Barrett esophagus

Case contributed by Matt A. Morgan


Long history of symptomatic gastro-esophageal reflux, with heartburn and regurgitation.

Patient Data

Age: 55 years
Gender: Female

Images from a double-contrast oesophagram.

There is background granularity to the normal smooth-as-glass appearance of the esophagus, compatible with reflux esophagitis.

That's not all there is, though... at the gastro-esophageal junction, there is a fine reticular pattern superimposed on the granularity. This pattern is concerning for Barrett esophagus, which this turned out to be on EGD and biopsy.


Zoomed-in images of the fine reticular pattern superimposed on esophagitis (fine granular pattern) found in Barrett esophagus. The area of fine reticulation is either circled in red or pointed to with red arrows.

Thanks to Steve Rubesin MD for this case.

Case Discussion

Biopsy proven Barrett esophagus (no histologic dysplasia). This is more than an incidental finding on an oesophagram -- this is a critical finding. By the time you find a lobulated esophageal carcinoma it's too late; the patient needs to be treated and followed at the first signs of metaplasia in the normal esophageal stratified squamous epithelium.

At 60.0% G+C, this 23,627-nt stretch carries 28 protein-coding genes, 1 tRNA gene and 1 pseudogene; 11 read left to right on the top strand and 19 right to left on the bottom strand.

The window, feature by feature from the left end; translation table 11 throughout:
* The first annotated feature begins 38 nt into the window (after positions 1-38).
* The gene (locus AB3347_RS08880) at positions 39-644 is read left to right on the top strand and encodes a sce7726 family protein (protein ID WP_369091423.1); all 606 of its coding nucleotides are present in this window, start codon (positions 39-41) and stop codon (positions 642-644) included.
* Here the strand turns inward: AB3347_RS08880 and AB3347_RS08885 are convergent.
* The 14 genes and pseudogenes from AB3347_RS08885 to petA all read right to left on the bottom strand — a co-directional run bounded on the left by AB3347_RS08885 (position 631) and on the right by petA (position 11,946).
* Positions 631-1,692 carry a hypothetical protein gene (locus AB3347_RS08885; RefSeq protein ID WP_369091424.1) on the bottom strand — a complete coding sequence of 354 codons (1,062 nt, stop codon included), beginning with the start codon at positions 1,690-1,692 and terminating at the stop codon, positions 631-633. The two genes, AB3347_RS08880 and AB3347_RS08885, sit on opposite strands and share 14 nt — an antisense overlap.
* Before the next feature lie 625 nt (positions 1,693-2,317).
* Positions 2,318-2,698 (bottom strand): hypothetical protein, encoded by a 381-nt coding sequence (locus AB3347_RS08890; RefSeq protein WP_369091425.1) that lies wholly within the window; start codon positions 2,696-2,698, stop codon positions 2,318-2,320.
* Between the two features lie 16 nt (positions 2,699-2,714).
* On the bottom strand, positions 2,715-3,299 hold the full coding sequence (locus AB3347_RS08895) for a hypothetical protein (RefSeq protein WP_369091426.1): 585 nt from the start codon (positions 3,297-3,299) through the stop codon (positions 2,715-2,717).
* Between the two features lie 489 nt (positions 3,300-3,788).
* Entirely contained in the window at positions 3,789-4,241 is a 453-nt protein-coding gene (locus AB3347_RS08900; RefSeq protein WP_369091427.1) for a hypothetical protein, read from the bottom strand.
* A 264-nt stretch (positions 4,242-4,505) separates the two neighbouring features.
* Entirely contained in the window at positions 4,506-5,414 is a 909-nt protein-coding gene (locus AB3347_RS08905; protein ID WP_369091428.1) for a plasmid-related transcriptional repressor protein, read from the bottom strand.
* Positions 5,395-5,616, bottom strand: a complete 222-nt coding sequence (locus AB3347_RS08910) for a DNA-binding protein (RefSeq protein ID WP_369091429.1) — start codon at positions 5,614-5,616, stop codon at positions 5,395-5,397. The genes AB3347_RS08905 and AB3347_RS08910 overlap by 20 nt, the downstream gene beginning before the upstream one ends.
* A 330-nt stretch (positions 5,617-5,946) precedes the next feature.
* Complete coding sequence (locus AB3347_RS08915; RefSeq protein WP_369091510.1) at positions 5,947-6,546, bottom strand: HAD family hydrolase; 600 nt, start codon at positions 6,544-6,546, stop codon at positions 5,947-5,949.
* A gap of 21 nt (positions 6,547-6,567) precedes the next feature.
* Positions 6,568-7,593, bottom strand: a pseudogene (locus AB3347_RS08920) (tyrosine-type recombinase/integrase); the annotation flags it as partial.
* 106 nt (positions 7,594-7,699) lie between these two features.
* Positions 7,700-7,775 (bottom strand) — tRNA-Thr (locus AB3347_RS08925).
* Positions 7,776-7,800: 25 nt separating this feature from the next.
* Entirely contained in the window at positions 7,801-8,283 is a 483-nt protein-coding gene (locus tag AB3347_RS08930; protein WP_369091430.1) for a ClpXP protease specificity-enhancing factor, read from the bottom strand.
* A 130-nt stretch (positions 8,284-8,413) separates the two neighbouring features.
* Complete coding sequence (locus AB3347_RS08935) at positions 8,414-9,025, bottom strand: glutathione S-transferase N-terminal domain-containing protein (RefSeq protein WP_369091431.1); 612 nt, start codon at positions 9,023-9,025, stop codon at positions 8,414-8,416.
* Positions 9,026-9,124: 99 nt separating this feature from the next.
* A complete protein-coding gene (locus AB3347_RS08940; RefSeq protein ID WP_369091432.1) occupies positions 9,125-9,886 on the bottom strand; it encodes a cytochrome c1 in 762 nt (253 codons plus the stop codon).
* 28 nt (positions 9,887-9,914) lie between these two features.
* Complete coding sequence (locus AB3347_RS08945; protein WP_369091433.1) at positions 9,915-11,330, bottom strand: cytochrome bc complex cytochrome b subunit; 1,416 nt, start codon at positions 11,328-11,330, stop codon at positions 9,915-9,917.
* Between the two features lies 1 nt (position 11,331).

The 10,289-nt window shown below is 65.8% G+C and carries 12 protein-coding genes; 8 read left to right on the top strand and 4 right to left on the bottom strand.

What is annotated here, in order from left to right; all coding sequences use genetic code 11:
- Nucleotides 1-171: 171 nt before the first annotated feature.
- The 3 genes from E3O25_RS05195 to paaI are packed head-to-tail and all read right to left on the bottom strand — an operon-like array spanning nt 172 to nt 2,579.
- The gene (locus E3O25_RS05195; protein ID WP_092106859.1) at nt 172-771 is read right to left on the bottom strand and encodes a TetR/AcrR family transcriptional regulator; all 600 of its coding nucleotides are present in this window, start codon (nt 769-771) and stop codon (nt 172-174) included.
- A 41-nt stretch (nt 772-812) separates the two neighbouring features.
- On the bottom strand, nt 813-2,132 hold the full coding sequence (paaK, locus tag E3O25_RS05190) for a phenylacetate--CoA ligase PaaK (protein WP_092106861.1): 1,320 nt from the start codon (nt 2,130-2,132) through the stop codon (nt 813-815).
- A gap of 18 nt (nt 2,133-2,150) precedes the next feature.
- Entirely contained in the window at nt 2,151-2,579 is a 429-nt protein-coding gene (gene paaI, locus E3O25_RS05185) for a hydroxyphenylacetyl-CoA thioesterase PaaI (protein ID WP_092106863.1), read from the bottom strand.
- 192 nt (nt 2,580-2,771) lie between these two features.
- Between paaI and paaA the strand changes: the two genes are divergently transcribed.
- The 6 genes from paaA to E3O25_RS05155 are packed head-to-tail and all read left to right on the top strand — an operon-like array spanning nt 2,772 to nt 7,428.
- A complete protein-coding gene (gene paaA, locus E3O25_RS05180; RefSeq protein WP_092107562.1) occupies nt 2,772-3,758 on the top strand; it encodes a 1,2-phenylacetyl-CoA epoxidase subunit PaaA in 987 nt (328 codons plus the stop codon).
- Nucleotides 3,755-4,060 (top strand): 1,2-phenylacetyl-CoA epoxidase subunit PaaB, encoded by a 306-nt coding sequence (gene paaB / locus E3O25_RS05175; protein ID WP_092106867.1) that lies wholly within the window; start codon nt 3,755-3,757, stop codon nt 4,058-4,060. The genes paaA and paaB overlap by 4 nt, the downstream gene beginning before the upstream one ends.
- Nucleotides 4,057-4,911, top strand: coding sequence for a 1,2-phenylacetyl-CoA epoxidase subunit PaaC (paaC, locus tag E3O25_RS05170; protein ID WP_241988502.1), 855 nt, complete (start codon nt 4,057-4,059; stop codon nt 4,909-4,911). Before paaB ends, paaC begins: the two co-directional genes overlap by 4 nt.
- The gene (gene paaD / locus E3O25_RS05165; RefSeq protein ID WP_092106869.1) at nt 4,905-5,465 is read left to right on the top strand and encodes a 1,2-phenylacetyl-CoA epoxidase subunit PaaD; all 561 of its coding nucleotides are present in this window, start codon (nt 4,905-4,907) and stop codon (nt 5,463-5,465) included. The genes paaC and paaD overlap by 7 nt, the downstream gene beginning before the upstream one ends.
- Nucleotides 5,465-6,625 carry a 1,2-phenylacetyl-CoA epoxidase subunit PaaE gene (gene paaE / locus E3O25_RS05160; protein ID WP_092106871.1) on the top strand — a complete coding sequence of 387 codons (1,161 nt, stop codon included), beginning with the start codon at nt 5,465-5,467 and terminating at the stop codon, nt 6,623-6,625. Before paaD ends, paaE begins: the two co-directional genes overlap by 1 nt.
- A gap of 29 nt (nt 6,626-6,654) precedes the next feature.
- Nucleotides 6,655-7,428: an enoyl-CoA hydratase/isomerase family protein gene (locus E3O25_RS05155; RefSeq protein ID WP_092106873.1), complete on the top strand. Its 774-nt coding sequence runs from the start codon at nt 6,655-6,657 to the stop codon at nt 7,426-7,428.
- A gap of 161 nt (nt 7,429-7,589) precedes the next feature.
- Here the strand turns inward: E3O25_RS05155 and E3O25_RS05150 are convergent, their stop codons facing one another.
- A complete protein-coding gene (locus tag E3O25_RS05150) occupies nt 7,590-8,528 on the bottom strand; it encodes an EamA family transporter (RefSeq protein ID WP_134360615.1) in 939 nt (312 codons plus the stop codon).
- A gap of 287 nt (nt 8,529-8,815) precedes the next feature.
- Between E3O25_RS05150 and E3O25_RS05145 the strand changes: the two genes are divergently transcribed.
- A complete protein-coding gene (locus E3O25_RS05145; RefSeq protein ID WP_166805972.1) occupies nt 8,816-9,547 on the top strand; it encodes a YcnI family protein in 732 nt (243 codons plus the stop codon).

It is important to get enough air/gas in the esophagus in order to optimize one's double contrast technique and pick up subtle findings like this. In addition to effervescent granules, it is often helpful to tell the patient to swallow as much air as possible while drinking the barium.

In this example, the Barrett esophagus is at the gastro-esophageal junction, but it can occur in patches anywhere from the mid-esophagus down to the gastro-esophageal junction.

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